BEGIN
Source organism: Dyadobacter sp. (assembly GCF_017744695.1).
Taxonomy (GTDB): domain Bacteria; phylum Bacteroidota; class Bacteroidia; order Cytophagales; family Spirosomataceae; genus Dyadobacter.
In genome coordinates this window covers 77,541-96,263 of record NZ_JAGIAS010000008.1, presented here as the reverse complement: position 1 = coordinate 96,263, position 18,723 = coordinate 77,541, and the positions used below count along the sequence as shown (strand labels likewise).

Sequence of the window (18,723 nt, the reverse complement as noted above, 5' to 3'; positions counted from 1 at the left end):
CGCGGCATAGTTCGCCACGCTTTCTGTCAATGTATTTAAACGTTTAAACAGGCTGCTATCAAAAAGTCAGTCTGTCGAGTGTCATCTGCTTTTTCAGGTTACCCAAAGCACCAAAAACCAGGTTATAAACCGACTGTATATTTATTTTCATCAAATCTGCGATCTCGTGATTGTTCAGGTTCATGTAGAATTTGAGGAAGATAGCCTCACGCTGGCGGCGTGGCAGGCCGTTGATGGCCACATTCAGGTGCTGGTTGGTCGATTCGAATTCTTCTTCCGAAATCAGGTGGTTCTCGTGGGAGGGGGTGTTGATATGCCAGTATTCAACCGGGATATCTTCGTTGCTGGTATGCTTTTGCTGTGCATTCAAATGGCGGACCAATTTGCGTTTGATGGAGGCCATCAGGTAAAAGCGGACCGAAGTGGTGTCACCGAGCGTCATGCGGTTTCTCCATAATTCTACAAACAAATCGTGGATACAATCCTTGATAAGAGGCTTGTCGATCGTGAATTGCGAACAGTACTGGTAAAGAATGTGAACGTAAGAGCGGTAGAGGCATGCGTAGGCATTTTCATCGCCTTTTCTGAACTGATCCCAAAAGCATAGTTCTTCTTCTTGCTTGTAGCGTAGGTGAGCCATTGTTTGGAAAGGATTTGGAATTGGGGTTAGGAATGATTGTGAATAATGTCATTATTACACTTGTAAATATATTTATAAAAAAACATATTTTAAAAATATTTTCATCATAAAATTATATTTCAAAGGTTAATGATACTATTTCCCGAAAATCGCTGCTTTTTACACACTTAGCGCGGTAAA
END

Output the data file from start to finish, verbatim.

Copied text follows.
Source organism: Dyadobacter sp. (assembly GCF_017744695.1).
Taxonomy (GTDB): domain Bacteria; phylum Bacteroidota; class Bacteroidia; order Cytophagales; family Spirosomataceae; genus Dyadobacter.
In genome coordinates this window covers 77,541-96,263 of record NZ_JAGIAS010000008.1, presented here as the reverse complement: position 1 = coordinate 96,263, position 18,723 = coordinate 77,541, and the positions used below count along the sequence as shown (strand labels likewise).

Sequence of the window (18,723 nt, the reverse complement as noted above, 5' to 3'; positions counted from 1 at the left end):
CGCGGCATAGTTCGCCACGCTTTCTGTCAATGTATTTAAACGTTTAAACAGGCTGCTATCAAAAAGTCAGTCTGTCGAGTGTCATCTGCTTTTTCAGGTTACCCAAAGCACCAAAAACCAGGTTATAAACCGACTGTATATTTATTTTCATCAAATCTGCGATCTCGTGATTGTTCAGGTTCATGTAGAATTTGAGGAAGATAGCCTCACGCTGGCGGCGTGGCAGGCCGTTGATGGCCACATTCAGGTGCTGGTTGGTCGATTCGAATTCTTCTTCCGAAATCAGGTGGTTCTCGTGGGAGGGGGTGTTGATATGCCAGTATTCAACCGGGATATCTTCGTTGCTGGTATGCTTTTGCTGTGCATTCAAATGGCGGACCAATTTGCGTTTGATGGAGGCCATCAGGTAAAAGCGGACCGAAGTGGTGTCACCGAGCGTCATGCGGTTTCTCCATAATTCTACAAACAAATCGTGGATACAATCCTTGATAAGAGGCTTGTCGATCGTGAATTGCGAACAGTACTGGTAAAGAATGTGAACGTAAGAGCGGTAGAGGCATGCGTAGGCATTTTCATCGCCTTTTCTGAACTGATCCCAAAAGCATAGTTCTTCTTCTTGCTTGTAGCGTAGGTGAGCCATTGTTTGGAAAGGATTTGGAATTGGGGTTAGGAATGATTGTGAATAATGTCATTATTACACTTGTAAATATATTTATAAAAAAACATATTTTAAAAATATTTTCATCATAAAATTATATTTCAAAGGTTAATGATACTATTTCCCGAAAATCGCTGCTTTTTACACACTTAGCGCGGTAAA